What is a VIN (Vehicle Identification Number)?

September 26, 2023

The acronym VIN stands for vehicle identification number, a unique 17-digit alpha and numeric string of characters for each and every vehicle manufactured or imported since the 1981 model year. The U.S. Department of Transportation mandates that every automaker stamp a VIN on every car off the assembly line or imported into the U.S. to track vehicle registrations, recalls, warranty claims, thefts and insurance coverage.

A VIN acts like a car’s unique social security number, but it’s used for most other vehicles that fall under the purview of government oversight and classified as a motor vehicle, such as passenger vehicles, trucks, buses, trailers, low-speed vehicles, restomods, one-offs, modified vehicles, motorcycles, and more. The NHTSA’s definition of a motor vehicle is “a vehicle that is driven or drawn by mechanical power and manufactured primarily for use on public streets, roads, and highways.” But side-by-sides, ATVs, UTVs, and other off-road fun vehicles have VINs as well. 

Each character in the VIN has a specific purpose.

VIN decoder via the NHTSA

What do the characters in the VIN mean?

1st character – identifies the country of manufacture. For example, U.S. (1 or 4), Canada (2), Mexico (3), Japan (J), Korea (K), England (S), Germany (W), Italy (Z)

2nd – identifies the manufacturer. For example, Audi (A), BMW (B), General Motors (G), Ford (F), Honda (H), Mercedes-Benz (D), Nissan (N), Toyota (T), Volkswagen (V)

3rd – identifies the vehicle type or manufacturing division

4th through 8th – identifies vehicle attributes, such as body style and engine type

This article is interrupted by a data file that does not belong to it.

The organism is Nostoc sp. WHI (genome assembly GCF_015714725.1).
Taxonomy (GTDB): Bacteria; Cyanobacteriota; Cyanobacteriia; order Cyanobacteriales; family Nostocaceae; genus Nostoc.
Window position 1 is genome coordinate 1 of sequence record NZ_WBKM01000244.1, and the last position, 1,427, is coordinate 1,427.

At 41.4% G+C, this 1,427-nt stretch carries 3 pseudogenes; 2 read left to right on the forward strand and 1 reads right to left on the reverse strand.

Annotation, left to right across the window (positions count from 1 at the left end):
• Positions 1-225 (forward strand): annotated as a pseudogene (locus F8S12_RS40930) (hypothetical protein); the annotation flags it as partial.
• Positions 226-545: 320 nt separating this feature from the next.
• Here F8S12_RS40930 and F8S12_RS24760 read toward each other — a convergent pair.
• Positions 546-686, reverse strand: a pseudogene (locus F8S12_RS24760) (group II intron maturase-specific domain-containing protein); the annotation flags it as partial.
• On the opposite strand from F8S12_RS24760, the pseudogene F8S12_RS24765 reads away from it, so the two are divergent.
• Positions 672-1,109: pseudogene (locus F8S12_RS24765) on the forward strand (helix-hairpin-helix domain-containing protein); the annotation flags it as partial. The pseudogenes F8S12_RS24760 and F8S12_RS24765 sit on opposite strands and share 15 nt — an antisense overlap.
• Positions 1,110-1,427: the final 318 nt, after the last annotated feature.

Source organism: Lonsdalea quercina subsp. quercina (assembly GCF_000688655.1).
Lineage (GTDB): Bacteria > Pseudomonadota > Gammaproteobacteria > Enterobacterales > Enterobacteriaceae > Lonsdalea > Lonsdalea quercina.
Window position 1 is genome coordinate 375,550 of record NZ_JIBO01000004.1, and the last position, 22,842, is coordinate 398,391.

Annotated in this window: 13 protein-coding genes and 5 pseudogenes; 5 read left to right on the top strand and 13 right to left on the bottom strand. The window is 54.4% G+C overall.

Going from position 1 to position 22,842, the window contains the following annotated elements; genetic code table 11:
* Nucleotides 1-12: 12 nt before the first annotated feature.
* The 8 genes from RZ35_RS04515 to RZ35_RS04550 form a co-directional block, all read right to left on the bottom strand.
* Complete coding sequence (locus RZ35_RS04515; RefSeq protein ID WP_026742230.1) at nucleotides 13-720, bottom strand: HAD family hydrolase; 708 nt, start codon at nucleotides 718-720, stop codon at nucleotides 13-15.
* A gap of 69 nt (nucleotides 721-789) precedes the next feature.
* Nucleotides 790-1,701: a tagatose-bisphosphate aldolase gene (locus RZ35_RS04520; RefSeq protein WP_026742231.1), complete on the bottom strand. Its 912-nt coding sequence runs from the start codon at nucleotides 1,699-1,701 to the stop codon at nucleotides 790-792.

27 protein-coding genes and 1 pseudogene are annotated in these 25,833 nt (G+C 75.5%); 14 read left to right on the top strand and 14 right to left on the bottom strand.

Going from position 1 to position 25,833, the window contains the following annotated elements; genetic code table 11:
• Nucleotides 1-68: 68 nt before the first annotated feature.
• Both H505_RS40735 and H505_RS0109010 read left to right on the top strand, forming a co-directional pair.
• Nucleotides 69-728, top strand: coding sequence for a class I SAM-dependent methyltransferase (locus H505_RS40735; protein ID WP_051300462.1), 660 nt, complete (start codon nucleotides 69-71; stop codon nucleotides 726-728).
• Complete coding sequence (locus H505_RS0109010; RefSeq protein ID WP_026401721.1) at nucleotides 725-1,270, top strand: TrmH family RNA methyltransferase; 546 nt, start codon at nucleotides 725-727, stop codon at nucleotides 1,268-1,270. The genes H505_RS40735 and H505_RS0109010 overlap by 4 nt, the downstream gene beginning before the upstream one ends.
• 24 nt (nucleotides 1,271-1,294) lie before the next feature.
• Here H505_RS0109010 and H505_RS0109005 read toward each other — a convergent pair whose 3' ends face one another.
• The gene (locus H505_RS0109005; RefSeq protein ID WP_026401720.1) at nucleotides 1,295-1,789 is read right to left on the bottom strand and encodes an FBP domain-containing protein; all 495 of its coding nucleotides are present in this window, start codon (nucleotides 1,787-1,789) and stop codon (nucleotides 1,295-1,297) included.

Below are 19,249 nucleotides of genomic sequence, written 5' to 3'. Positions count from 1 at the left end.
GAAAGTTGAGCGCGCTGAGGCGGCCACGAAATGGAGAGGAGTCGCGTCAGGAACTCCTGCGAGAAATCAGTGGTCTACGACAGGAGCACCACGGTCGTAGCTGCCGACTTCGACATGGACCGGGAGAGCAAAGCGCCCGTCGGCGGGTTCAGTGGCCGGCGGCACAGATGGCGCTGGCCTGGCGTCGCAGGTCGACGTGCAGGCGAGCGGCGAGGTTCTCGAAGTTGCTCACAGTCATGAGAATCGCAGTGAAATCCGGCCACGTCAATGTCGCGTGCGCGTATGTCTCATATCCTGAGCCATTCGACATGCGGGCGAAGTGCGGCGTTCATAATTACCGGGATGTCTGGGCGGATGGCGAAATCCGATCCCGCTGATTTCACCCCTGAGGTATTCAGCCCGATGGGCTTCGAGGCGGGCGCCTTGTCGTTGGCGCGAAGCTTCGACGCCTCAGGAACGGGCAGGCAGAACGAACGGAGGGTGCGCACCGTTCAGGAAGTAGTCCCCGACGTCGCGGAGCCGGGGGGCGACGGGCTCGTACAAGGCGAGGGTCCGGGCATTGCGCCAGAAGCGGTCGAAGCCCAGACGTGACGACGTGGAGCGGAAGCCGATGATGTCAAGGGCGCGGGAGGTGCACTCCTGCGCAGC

9th – called the “check digit,” the ninth character uniquely identifies the vehicle, ensuring that no two cars within a 30-year period have the same VIN

10th – identifies the model year

11th – identifies the assembly plant

12th through 17th – identifies the sequence of the vehicle off the assembly line, with the last four characters always numeric

Vehicle Identification Number (VIN), courtesy of Getty Images

Where can I find the VIN?

The VIN appears in several places, both on the vehicle itself and in official documentation when registering vehicle ownership. Like a social security number, it’s important to protect the VIN to prevent fraud or make it easier to steal the car. 

Where is the VIN located in the car?

Auto manufacturers stamp the VIN in several different places on a vehicle.

  • The most visible one is near the driver’s side cowl, inside on the dash by the front windshield, located on the driver side interior dash by the windshield. It’s usually on a stamped plate or label, but some new car sellers offer to etch it into the dash itself for greater security. 
  • Another location is on the driver’s side door jamb on the Federal Safety Certification Lable. 
  • A VIN may be stamped on the front or top of the engine block, the engine frame, and many other hidden parts of the vehicle.
  • Consumers can also opt to have their VIN permanently etched into various parts of the car, a practice encouraged by insurance companies to help discourage theft and selling of car parts.

Where is the VIN located in the paperwork?

The VIN typically appears in four places related to ownership, registration, and insurance of the car.

  • It’s always on the vehicle title, typically near the top of the title, but it can vary based on the state. 
  • It also appears on your vehicle registration card, which is typically kept in the glovebox with the insurance card and owner’s manual.  
  • The VIN also comes in the printed owner’s manual.
  • The insurance card also shows the VIN. 

Vehicle registration and identification number, courtesy of Getty Images

What can I do with my VIN?

The VIN lets you check the vehicle history, to seek out safety recalls, to register the car with the state and to insure it, to report or check for stolen cars, as well as other information.  

VIN decoder by NHTSA

Tracking a VIN online lets you search the vehicle’s country of origin and other historical data as provided by the decoder mentioned above. The NHTSA’s VIN decoder portal provides the information supplied by the manufacturer to the government. 

For insurance purposes

To track recalls

To obtain Carfax and other vehicle data sets

For title transfer

What about imports?




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